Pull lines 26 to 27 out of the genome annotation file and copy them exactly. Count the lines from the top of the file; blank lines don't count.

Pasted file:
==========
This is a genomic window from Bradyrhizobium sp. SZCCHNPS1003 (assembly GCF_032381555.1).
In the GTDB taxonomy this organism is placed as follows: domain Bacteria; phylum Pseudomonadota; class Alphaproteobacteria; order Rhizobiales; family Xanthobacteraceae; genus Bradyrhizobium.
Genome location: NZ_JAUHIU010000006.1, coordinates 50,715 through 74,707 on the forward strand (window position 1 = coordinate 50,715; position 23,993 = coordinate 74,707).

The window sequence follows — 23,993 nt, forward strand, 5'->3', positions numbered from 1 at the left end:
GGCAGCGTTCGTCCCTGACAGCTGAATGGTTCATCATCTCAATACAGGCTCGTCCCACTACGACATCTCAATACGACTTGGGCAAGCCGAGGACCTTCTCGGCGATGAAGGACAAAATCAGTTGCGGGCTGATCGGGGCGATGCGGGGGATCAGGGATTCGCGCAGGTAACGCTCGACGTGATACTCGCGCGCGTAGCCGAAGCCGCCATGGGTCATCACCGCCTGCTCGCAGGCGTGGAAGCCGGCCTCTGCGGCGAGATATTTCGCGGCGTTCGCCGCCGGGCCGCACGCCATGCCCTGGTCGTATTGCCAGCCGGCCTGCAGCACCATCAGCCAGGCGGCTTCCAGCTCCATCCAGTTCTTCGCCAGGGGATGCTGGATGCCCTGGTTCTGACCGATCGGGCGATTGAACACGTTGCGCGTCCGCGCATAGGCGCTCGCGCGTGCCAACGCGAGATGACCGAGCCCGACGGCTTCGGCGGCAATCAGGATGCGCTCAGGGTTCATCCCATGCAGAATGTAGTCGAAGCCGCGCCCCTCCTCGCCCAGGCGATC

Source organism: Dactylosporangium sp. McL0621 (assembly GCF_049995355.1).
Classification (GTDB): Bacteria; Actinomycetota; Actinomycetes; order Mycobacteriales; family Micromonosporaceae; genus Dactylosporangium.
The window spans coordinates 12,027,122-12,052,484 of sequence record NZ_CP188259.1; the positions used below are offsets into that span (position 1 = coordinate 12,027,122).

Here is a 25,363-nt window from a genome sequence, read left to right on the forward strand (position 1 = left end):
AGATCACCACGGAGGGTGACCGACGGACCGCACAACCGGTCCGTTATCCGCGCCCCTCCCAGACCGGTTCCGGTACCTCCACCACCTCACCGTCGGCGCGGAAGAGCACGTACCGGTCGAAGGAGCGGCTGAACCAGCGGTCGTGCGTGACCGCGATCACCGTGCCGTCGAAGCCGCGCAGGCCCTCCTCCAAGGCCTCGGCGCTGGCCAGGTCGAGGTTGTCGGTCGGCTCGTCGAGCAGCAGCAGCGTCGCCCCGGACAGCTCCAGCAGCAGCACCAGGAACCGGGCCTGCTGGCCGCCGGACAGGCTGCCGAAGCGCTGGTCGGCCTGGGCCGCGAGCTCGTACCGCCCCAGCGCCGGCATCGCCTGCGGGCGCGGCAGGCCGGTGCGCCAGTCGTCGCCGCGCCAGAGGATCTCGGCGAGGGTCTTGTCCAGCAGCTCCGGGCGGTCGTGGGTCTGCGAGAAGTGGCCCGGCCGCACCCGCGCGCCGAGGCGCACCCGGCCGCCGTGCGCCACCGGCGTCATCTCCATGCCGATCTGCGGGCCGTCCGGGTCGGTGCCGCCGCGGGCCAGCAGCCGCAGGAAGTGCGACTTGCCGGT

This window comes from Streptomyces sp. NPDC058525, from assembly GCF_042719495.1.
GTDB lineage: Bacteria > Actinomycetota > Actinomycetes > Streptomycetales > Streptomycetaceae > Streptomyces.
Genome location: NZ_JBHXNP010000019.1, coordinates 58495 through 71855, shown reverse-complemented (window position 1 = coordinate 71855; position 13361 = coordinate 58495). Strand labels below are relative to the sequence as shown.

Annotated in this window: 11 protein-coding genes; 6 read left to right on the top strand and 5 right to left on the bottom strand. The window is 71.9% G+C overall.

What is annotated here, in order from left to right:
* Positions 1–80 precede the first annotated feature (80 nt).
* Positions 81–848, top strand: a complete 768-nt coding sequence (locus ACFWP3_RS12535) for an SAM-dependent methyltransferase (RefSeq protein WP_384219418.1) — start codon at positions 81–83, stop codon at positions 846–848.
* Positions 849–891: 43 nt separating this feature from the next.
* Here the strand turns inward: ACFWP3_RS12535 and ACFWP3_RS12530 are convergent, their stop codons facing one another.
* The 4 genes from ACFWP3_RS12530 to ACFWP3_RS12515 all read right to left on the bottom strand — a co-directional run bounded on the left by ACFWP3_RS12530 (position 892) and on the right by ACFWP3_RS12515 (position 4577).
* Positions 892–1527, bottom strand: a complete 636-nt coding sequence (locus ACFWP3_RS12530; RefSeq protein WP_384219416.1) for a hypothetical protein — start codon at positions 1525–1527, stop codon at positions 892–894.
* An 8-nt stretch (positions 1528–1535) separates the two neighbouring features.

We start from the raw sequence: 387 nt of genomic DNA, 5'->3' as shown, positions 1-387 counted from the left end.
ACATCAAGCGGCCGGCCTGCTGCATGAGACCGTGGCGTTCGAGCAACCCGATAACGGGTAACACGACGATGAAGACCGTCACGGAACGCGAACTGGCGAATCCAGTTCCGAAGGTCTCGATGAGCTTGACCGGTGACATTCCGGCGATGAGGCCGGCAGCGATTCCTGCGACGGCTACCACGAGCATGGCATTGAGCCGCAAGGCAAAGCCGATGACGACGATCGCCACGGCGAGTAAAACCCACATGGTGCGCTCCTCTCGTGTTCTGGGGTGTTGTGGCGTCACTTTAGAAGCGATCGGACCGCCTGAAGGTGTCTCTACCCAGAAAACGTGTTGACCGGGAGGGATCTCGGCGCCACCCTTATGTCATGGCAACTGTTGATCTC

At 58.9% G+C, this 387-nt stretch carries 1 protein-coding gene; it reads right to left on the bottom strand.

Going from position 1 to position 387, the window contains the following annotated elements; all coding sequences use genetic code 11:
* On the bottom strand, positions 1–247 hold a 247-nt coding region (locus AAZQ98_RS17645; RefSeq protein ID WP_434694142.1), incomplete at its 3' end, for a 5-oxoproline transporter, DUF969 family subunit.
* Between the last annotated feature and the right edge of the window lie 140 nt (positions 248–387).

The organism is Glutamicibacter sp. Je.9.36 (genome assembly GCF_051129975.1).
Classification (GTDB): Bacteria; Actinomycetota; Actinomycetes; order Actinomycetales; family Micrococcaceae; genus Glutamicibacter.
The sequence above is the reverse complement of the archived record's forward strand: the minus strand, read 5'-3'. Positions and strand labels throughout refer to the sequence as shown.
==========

Going from position 1 to position 387, the window contains the following annotated elements; all coding sequences use genetic code 11:
* On the bottom strand, positions 1–247 hold a 247-nt coding region (locus AAZQ98_RS17645; RefSeq protein ID WP_434694142.1), incomplete at its 3' end, for a 5-oxoproline transporter, DUF969 family subunit.